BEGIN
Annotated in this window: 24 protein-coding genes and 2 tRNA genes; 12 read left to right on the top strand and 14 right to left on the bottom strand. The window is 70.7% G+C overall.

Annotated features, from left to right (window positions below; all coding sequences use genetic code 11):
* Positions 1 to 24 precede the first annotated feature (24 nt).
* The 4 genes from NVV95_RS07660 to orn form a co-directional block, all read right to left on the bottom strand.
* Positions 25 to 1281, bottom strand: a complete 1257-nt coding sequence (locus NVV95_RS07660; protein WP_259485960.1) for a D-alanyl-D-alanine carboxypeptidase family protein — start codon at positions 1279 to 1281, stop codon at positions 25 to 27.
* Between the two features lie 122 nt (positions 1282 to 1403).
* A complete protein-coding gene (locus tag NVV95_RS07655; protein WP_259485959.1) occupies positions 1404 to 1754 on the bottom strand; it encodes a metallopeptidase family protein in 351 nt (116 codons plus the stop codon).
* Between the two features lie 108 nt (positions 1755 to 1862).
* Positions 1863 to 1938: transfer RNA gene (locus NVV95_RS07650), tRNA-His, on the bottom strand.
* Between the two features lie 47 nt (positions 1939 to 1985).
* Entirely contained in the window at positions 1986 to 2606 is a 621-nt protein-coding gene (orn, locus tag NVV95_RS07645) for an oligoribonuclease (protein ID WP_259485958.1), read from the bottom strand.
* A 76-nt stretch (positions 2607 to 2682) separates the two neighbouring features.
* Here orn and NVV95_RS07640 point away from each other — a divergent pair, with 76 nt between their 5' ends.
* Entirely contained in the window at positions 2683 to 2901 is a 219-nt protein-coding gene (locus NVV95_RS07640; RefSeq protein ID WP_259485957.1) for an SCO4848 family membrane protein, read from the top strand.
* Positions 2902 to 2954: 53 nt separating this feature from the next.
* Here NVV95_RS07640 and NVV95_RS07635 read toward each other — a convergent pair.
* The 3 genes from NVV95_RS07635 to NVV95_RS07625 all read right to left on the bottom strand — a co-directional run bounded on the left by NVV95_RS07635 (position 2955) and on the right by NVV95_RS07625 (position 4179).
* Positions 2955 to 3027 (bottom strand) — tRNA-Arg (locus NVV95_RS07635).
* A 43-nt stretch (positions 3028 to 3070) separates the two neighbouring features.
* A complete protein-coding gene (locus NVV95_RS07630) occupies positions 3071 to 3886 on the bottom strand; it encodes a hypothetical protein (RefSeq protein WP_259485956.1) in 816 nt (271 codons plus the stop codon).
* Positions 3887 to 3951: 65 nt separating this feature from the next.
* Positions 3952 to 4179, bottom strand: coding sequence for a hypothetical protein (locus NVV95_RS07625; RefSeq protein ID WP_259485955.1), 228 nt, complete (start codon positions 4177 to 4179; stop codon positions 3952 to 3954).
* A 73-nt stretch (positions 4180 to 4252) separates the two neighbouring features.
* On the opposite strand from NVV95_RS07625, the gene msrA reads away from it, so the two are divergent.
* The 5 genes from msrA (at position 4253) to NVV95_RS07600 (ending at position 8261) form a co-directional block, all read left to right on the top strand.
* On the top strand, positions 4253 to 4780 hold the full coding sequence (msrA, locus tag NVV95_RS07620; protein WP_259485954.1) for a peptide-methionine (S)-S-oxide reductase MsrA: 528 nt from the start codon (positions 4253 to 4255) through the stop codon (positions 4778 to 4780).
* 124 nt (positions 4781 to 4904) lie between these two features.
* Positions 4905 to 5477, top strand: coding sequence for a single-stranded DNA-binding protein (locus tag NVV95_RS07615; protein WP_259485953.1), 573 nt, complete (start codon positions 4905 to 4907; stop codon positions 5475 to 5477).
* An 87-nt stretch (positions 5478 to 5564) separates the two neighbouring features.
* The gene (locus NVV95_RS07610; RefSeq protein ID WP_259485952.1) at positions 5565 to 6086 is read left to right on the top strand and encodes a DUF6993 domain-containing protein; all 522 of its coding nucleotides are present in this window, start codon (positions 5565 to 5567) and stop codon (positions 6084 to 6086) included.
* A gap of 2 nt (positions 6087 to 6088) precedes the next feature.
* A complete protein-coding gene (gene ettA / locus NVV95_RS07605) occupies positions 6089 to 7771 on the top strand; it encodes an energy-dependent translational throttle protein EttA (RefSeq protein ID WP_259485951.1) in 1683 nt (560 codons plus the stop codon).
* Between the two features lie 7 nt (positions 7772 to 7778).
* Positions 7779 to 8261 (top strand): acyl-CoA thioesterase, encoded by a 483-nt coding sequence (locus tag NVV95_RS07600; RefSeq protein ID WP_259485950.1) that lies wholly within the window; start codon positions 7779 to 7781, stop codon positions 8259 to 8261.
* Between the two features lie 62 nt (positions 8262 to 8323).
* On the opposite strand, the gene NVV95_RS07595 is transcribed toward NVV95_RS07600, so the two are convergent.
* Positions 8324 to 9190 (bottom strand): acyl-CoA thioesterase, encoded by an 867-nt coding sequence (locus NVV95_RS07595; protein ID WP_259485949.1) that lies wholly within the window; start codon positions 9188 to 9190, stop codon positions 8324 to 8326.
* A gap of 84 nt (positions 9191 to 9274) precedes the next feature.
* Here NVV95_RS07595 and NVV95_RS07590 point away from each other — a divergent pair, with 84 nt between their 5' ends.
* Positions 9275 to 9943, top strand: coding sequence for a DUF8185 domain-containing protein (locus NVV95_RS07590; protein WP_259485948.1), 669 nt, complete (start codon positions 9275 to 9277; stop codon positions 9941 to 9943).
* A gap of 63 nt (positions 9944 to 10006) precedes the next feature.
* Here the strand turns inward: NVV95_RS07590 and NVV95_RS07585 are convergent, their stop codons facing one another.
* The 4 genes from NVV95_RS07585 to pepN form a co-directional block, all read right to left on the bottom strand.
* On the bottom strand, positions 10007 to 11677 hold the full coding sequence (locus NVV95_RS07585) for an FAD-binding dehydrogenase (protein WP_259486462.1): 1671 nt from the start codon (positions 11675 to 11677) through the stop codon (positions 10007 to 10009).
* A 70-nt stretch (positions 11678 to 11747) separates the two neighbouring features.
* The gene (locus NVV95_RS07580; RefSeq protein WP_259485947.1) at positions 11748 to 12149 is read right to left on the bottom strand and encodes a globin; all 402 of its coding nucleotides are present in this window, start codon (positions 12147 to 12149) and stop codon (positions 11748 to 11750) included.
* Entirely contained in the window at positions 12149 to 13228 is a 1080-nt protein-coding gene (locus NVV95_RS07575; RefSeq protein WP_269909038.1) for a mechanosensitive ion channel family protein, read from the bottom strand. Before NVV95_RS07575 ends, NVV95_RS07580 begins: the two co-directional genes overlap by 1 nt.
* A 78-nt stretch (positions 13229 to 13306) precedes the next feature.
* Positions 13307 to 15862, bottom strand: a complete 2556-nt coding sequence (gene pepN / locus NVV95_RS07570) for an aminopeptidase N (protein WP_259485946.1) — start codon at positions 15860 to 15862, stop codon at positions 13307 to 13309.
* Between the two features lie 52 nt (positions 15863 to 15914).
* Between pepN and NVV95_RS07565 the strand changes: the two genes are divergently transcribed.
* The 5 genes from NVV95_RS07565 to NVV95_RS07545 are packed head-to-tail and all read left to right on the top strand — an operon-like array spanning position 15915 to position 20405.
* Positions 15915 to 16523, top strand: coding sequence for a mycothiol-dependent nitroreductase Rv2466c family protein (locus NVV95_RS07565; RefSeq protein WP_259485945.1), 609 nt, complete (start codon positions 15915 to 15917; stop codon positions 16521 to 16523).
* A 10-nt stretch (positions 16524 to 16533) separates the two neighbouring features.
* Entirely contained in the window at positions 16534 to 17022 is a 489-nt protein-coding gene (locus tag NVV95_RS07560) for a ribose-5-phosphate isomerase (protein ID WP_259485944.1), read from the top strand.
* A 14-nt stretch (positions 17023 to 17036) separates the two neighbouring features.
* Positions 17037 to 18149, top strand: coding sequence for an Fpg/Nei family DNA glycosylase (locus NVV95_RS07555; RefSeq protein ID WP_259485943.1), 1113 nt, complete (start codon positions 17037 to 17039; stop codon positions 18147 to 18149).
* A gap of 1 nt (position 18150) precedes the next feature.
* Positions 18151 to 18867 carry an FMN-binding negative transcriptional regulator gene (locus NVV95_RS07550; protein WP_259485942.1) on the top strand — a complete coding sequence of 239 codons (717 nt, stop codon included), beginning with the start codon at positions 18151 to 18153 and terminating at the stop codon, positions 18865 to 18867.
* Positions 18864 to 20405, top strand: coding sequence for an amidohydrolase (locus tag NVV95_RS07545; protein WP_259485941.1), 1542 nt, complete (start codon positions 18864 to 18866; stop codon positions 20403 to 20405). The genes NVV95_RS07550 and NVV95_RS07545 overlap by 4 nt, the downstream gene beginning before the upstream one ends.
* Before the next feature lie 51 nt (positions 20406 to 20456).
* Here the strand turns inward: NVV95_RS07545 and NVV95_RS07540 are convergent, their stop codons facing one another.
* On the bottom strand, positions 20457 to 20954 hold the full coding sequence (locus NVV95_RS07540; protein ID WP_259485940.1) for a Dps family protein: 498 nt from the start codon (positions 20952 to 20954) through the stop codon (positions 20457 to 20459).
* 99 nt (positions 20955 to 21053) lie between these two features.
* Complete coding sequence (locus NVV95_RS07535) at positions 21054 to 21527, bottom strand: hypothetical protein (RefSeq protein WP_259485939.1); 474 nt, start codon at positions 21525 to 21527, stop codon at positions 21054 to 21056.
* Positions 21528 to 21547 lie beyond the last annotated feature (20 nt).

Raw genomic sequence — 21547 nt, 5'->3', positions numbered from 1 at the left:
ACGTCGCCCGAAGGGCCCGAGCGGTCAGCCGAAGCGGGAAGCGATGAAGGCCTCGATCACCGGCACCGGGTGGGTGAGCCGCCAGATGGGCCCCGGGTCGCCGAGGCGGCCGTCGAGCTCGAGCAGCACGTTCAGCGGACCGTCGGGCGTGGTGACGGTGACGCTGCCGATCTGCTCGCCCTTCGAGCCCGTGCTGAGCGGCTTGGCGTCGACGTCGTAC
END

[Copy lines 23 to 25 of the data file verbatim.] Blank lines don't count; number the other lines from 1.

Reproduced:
* A 73-nt stretch (positions 4180 to 4252) separates the two neighbouring features.
* On the opposite strand from NVV95_RS07625, the gene msrA reads away from it, so the two are divergent.
* The 5 genes from msrA (at position 4253) to NVV95_RS07600 (ending at position 8261) form a co-directional block, all read left to right on the top strand.